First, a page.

We took a couple of trips up to Maine to record with the man, the myth, the legend Evan Sammons. From there, we’d wake up, walk over to the studio and piss excellence. Just kidding, it was more a product of drilling our parts over and over until there was no more string noise or pubescent-sounding vocal cracks. We started with drums, then strings, then vocals and keys. A lot of the process for keys was just finalizing sounds and exploring options with the synths and VSTs that Evan had since Michael had already recorded MIDI data. There was also a fair amount of ear candy written in the studio. While we had the gist of each song down, Evan gave us an outside opinion and helped us write some leads, harmonies and more that we didn’t have when we first stepped into the studio.

Lucid Awakening

How long “Epiphany” was in the making?

“Epiphany” has been in the making for close to 10 years, so Heyden (vocals) was only 13 years old and eating his boogers at the time of its conception. It was one of the last songs in the batch when Lucid Awakening was only a 3-piece in Garrett (bass), Colton (guitar) and Nikki (drums). Jake (guitar) would fill in his parts in 2016, Michael (keys) in 2018 and Heyden (vocals) in 2020.

Which bands or artists influenced your work on the song?

Dream Theater and Between the Buried & Me have heavily influenced our work across the board and Garrett would cite their influence here as well. Michael was getting into VOLA’s “Applause of a Distant Crowd” and Haken’s “Vector” at the time of writing “Epiphany”. Colton cites The Faceless and Mastodon as influences on particular riffs. Nikki has always incorporated a lot of his jazz background into our sound which is showcased particularly well on some of the slower, groovier parts of the song. Heyden and Jake would both cite The Contortionist specifically as an influence for the chorus, as it carries a subdued, melancholic sound like the one that The Contortionist has done so well.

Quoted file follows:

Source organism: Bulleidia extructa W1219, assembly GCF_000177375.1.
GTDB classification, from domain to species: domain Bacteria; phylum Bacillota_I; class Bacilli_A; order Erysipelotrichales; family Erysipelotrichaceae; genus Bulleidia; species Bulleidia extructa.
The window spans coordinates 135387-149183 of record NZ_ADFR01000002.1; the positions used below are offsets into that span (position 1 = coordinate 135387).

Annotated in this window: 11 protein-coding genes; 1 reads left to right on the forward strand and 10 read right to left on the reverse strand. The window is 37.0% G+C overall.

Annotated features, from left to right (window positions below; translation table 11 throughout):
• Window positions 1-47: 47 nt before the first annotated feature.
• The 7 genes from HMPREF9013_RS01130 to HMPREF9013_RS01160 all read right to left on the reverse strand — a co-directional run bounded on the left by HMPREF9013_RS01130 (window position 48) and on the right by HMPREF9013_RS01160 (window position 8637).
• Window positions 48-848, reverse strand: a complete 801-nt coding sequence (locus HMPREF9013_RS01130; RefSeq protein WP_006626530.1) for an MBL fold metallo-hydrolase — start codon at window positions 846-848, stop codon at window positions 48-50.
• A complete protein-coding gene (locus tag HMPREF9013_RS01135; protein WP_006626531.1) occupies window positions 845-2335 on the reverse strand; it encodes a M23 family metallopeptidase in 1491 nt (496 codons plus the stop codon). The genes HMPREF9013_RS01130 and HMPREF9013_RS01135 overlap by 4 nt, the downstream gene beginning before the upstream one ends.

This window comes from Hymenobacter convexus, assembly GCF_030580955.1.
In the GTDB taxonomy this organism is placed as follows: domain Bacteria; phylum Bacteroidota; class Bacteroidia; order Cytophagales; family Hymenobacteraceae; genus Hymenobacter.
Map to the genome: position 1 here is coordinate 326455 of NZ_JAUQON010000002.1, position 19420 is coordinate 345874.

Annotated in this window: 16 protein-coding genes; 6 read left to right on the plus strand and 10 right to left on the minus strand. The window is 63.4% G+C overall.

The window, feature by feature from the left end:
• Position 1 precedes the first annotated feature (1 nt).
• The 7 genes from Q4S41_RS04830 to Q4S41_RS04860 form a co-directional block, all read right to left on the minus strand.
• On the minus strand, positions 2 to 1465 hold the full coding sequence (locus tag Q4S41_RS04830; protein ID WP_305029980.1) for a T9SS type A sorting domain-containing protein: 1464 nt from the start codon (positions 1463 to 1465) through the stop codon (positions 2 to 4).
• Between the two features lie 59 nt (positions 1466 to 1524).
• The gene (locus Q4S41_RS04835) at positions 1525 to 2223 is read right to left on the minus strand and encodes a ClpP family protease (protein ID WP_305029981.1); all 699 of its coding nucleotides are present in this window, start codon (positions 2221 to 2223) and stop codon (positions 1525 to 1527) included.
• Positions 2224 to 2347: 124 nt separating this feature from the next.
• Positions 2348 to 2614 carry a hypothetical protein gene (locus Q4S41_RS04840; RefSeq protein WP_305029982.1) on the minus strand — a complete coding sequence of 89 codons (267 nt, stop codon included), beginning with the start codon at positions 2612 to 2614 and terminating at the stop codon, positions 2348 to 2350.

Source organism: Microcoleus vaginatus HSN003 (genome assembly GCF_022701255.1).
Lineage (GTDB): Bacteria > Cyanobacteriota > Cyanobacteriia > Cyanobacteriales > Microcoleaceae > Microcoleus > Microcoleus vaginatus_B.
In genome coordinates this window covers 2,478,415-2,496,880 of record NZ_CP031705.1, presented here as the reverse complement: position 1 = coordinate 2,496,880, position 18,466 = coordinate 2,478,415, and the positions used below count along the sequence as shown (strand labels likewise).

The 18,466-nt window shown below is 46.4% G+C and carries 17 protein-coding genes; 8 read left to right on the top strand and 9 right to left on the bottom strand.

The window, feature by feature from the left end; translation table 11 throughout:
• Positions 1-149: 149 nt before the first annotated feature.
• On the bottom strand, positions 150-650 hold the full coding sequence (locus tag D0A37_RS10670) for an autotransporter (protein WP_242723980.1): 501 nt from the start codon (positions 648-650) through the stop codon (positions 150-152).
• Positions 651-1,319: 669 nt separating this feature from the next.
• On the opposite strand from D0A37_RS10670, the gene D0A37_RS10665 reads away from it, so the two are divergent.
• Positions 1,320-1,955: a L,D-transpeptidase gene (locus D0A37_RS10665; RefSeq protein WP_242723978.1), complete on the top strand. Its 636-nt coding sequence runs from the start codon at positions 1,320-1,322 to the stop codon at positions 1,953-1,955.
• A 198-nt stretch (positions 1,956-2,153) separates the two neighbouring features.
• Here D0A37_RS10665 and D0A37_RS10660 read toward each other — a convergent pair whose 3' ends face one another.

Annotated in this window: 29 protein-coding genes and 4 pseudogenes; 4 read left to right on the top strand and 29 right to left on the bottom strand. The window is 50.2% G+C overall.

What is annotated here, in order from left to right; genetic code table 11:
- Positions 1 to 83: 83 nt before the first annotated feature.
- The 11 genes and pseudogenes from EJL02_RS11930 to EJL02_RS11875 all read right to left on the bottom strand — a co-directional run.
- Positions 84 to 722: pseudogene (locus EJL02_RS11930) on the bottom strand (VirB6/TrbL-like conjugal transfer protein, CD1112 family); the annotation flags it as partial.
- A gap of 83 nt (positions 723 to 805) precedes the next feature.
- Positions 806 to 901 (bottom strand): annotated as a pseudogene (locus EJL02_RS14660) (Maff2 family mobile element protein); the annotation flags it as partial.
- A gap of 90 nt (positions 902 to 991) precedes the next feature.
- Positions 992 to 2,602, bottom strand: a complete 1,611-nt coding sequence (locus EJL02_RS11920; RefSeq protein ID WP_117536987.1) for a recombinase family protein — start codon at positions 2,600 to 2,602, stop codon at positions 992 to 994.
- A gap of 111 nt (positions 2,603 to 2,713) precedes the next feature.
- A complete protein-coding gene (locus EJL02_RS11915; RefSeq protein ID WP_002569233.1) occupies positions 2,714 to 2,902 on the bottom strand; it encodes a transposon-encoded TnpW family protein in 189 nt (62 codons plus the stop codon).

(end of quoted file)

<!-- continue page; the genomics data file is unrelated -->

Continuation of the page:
What is your view on technology in music?

We love it. It’s democratized access to the tools needed to create music. It has made musicians and composers of those who might not have been otherwise and has opened up endless possibilities. So much amazing music has come into the world as a direct result of technology’s presence. From a distribution standpoint, it is so much easier now than ever before to get music into the ears of people who will actually love it. We’re fortunate to be making music in an era such as this.

Do you see your music as serving a purpose beyond music?

Of course. On a purely selfish level, we all write music out of personal enjoyment and to process emotions, but if a listener can connect to our music in any way, it means the world to us and is extremely humbling. That being said, we hope that the addition of lyrics to our music will elevate the connections people can make with it.

What are your plans for the future?

It’s no secret that there’s more music to come following “Epiphany”. We’re excited to hit the road in support of this music in the upcoming post-Covid renaissance, all the while experiencing as many places and good times as we can while doing what we love!

“Epiphany” is out now and is available from Bandcamp. Follow Lucid Awakening on Facebook.